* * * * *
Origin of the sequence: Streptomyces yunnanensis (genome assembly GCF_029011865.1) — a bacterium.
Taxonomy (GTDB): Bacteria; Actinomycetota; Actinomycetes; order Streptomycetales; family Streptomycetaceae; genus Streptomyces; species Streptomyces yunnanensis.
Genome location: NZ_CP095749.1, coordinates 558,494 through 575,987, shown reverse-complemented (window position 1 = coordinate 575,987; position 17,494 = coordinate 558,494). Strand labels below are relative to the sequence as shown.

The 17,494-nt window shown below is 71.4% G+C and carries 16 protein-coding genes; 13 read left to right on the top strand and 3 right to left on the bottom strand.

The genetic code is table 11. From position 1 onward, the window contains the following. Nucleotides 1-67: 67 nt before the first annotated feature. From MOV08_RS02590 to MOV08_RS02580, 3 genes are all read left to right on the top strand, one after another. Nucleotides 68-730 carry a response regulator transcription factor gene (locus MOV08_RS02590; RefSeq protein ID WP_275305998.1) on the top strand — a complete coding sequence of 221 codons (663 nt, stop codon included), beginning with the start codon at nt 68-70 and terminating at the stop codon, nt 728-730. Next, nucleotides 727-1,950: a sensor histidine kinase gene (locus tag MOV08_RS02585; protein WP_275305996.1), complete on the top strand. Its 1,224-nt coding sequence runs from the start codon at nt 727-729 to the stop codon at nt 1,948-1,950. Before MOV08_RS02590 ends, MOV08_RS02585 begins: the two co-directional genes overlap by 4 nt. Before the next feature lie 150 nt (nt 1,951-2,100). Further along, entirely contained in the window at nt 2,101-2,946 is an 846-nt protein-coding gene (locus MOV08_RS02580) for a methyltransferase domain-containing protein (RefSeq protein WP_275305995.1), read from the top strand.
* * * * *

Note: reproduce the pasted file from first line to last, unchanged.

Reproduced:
Origin of the sequence: Streptomyces yunnanensis (genome assembly GCF_029011865.1) — a bacterium.
Taxonomy (GTDB): Bacteria; Actinomycetota; Actinomycetes; order Streptomycetales; family Streptomycetaceae; genus Streptomyces; species Streptomyces yunnanensis.
Genome location: NZ_CP095749.1, coordinates 558,494 through 575,987, shown reverse-complemented (window position 1 = coordinate 575,987; position 17,494 = coordinate 558,494). Strand labels below are relative to the sequence as shown.

The 17,494-nt window shown below is 71.4% G+C and carries 16 protein-coding genes; 13 read left to right on the top strand and 3 right to left on the bottom strand.

The genetic code is table 11. From position 1 onward, the window contains the following. Nucleotides 1-67: 67 nt before the first annotated feature. From MOV08_RS02590 to MOV08_RS02580, 3 genes are all read left to right on the top strand, one after another. Nucleotides 68-730 carry a response regulator transcription factor gene (locus MOV08_RS02590; RefSeq protein ID WP_275305998.1) on the top strand — a complete coding sequence of 221 codons (663 nt, stop codon included), beginning with the start codon at nt 68-70 and terminating at the stop codon, nt 728-730. Next, nucleotides 727-1,950: a sensor histidine kinase gene (locus tag MOV08_RS02585; protein WP_275305996.1), complete on the top strand. Its 1,224-nt coding sequence runs from the start codon at nt 727-729 to the stop codon at nt 1,948-1,950. Before MOV08_RS02590 ends, MOV08_RS02585 begins: the two co-directional genes overlap by 4 nt. Before the next feature lie 150 nt (nt 1,951-2,100). Further along, entirely contained in the window at nt 2,101-2,946 is an 846-nt protein-coding gene (locus MOV08_RS02580) for a methyltransferase domain-containing protein (RefSeq protein WP_275305995.1), read from the top strand.